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Spending too much

07 May
US Joint Chiefs of Staff Jul 1983

WOOD PANELING!

CNN’s Fareed Zakaria published a blog post where he summarized a narrative written by two top-ranking members of Admiral Mike Mullen‘s team, the Joint Chiefs of Staff, Captain Wayne Porter and Colonel Mark Mykleby. This narrative discussed our government’s continuing obsession with throwing truckloads of cash into our military. To read the full summary or complete narrative click here.

Here’s a couple of gems.

We have overreacted to Islamic extremism.

We are underinvesting in the real sources of national power – our youth, our infrastructure and our economy. The United States sees the world through the lens of threats, while failing to understand the influence, competitiveness and innovation are the key to advancing American interests in the modern world. Above all we must invest in our children. Only by educating them properly will we ensure our ability to compete in the future.

The article points out that our military spending is based on an outdated policy that put an emphasis on military might to deter the Soviets. Definitely an interesting read, even more interesting when considering the source.

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2 Comments

Posted by on May 7, 2011 in Political Crap

 

2 responses to “Spending too much

  1. Pat Reagin

    May 7, 2011 at 7:53 PM

    I can’t stay silent on this one. We are over-reacting to Muslim extremism? The guy who wrote the blog is a Muslim, that’s like a pro-life zealot saying we over-react when an abortion doctor gets whacked.

    I don’t think anyone would disagree that we spend too much money on our military. I would argue that we also spend too much on foreign aid, Social Security, MediCare and just about any other social program you could name, including education. Investing in our children does not mean spending more money per student, but investing that money more wisely. Right now public schools spent upwards of $10K per student in 2009 (http://www.edweek.org/rc/articles/2009/01/21/sow0121.h27.html) and what do we get? A bunch of idiotic kids who think the world owes them a living, but are barely qualified to run a register at McDonalds after they “earn” a high school diploma or even a college degree. I would propose a 10% cut across the board for all social programs, a 15% cut in military spending and a 50% cut in foreign aid and our “membership dues” to the U.N.. A total revamp of the education system, starting with holding parents and teachers responsible for kids’ education and an emphasis on science and math.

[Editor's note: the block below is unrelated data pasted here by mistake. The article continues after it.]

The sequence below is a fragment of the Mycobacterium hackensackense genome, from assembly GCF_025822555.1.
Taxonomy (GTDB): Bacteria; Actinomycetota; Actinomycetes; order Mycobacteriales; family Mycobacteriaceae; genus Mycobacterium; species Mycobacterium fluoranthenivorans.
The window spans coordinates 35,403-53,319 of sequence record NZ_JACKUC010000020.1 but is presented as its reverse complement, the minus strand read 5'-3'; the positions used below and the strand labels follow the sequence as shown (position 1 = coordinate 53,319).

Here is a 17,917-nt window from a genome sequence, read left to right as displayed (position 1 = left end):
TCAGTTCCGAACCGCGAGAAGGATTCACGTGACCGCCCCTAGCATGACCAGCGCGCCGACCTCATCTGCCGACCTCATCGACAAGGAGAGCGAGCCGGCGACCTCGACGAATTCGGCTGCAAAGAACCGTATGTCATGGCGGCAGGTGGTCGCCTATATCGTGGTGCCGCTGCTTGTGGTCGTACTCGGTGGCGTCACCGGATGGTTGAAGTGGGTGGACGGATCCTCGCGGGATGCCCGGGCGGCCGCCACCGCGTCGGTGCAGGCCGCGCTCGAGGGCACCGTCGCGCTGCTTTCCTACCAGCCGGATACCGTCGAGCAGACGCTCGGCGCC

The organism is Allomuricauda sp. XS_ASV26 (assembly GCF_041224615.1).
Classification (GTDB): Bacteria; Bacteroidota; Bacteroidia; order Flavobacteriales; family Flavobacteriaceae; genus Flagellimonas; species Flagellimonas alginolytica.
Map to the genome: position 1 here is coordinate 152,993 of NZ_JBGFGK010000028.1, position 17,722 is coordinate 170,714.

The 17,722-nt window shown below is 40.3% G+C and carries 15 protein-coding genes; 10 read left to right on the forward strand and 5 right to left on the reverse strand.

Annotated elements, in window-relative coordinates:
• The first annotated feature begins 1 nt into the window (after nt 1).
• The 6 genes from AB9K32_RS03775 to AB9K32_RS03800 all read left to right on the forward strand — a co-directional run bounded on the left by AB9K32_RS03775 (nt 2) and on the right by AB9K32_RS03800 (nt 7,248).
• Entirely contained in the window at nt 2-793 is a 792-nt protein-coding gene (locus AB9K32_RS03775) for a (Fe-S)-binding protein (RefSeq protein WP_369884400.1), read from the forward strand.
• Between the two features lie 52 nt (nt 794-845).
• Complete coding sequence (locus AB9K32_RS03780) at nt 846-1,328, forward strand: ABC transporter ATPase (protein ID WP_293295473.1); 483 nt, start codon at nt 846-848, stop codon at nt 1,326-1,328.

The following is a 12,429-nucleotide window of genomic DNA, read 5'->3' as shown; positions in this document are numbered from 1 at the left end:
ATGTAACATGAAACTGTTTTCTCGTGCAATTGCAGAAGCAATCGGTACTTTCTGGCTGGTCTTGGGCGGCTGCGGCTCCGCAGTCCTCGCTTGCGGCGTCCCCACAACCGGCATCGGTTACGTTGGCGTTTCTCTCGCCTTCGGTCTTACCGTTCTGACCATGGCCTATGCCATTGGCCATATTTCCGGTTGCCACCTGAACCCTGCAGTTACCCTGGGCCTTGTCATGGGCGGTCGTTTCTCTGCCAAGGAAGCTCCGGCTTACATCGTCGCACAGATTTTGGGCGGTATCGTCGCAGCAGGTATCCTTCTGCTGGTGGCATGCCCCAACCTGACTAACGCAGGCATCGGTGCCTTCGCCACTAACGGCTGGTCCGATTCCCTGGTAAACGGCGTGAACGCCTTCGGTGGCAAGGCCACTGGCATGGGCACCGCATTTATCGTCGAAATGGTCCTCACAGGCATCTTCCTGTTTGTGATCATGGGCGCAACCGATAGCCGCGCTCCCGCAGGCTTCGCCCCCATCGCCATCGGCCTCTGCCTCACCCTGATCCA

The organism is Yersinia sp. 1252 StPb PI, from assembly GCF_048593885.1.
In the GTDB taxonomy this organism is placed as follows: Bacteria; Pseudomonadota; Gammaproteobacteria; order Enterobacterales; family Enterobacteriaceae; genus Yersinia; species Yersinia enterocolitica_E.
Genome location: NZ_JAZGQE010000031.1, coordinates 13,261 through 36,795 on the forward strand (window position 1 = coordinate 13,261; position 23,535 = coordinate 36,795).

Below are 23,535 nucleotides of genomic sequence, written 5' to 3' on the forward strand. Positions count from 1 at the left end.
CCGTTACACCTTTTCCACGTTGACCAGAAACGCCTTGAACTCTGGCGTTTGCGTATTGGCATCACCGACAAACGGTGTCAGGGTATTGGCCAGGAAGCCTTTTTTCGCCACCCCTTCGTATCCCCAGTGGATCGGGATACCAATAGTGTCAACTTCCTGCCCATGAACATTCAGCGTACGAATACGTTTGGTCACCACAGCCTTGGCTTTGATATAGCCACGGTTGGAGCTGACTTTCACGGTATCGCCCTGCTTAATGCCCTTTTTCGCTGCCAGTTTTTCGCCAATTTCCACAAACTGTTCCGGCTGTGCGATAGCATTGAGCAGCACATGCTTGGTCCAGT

That’s a rough outline of a conservative’s point of view.

     
    • Nick

      May 8, 2011 at 7:43 PM

      Couple of things, yes, we are overreacting to Muslim extremism, its brought us to the point that we’ve begun stereotyping all Muslims as extremists by wrongfully assuming that the Islamic faith actually condones their actions. Have a look at one of my older entries here: https://nick2600.wordpress.com/2010/12/31/terrorists-not-really/ Secondly, while Fareed Zakaria is Muslim and wrote the blog, he was summarizing the narrative written by two higher-ups in the military. Therefore, the analogy you used to express the irony is invalid. In this particular case Fareed is acting as nothing more than a messenger passing along a message.